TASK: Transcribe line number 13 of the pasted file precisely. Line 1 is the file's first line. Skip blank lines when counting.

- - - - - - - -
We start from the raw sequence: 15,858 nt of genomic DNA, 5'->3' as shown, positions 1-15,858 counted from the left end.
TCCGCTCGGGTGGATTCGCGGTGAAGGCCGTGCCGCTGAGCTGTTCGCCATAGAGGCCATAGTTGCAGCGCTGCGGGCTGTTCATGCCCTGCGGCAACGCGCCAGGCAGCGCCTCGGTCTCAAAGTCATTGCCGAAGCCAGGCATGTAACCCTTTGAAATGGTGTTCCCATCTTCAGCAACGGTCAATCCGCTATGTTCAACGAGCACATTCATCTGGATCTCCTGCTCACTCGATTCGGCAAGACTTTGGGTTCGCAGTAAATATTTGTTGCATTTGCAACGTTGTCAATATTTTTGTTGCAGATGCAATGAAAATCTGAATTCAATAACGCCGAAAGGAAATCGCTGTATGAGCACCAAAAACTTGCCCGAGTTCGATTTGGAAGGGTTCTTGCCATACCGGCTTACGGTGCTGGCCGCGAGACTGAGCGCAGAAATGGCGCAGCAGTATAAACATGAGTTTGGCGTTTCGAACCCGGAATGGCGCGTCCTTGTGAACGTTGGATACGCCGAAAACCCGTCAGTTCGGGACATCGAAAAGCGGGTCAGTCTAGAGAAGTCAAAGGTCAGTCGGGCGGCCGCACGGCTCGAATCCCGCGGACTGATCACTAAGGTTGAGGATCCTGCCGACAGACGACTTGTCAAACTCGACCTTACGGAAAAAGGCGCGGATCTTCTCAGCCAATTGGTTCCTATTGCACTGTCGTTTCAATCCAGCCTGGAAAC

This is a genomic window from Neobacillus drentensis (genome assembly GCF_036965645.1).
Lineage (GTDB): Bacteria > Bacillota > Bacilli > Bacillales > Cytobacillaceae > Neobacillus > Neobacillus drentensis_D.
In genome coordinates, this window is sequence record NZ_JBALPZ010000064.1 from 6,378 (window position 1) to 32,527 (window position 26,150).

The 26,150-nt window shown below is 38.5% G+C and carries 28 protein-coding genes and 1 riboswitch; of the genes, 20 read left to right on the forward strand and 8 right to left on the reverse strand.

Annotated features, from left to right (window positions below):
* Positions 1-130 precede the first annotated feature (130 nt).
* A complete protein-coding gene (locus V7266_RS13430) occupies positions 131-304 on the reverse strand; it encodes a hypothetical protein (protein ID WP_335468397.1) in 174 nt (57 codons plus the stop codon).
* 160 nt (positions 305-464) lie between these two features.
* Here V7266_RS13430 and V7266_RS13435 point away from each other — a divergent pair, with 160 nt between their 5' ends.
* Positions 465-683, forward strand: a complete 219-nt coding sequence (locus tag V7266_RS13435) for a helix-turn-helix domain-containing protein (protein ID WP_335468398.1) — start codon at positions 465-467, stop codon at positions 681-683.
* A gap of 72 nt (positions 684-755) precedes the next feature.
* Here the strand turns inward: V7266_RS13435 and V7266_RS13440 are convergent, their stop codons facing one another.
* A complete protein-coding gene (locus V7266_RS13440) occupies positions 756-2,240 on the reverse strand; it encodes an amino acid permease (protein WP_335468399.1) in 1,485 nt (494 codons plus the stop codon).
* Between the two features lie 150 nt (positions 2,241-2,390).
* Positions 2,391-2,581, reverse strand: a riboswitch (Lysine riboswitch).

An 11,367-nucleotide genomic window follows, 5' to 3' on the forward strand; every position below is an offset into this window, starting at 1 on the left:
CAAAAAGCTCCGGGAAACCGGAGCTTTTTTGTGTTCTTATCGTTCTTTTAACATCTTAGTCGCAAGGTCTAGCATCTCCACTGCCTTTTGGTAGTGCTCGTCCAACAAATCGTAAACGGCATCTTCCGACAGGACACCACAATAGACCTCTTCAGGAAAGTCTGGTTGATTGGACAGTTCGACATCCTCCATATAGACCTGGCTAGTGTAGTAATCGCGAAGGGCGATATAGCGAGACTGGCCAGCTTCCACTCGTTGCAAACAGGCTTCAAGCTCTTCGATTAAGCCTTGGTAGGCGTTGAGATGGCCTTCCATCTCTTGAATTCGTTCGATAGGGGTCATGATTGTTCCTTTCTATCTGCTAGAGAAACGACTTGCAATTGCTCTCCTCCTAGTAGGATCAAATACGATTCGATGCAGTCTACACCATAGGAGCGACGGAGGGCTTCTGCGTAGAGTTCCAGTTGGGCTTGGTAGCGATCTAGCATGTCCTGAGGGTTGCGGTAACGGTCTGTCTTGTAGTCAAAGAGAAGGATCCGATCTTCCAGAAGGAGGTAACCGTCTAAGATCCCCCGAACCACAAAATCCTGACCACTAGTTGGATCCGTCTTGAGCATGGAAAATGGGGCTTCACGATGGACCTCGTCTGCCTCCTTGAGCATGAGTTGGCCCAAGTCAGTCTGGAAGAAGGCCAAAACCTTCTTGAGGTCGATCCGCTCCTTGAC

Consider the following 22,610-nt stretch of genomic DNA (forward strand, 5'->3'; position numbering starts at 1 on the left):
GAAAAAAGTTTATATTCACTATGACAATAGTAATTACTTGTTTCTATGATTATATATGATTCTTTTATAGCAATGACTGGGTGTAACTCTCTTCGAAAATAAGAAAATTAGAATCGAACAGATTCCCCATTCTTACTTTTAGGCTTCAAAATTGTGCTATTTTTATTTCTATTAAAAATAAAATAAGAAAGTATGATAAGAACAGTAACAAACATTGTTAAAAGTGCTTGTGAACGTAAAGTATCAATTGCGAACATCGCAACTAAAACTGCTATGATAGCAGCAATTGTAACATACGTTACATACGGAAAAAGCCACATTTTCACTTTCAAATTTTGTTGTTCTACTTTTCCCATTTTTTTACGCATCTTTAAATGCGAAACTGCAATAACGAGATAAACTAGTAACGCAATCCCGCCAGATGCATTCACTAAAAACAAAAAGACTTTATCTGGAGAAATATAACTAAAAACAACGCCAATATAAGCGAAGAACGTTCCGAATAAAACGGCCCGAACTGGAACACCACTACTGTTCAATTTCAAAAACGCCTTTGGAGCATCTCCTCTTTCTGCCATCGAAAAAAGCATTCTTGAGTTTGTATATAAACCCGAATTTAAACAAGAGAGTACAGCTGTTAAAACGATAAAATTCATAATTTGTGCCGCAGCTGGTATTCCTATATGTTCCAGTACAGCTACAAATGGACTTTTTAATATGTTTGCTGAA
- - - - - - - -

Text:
* A gap of 72 nt (positions 684-755) precedes the next feature.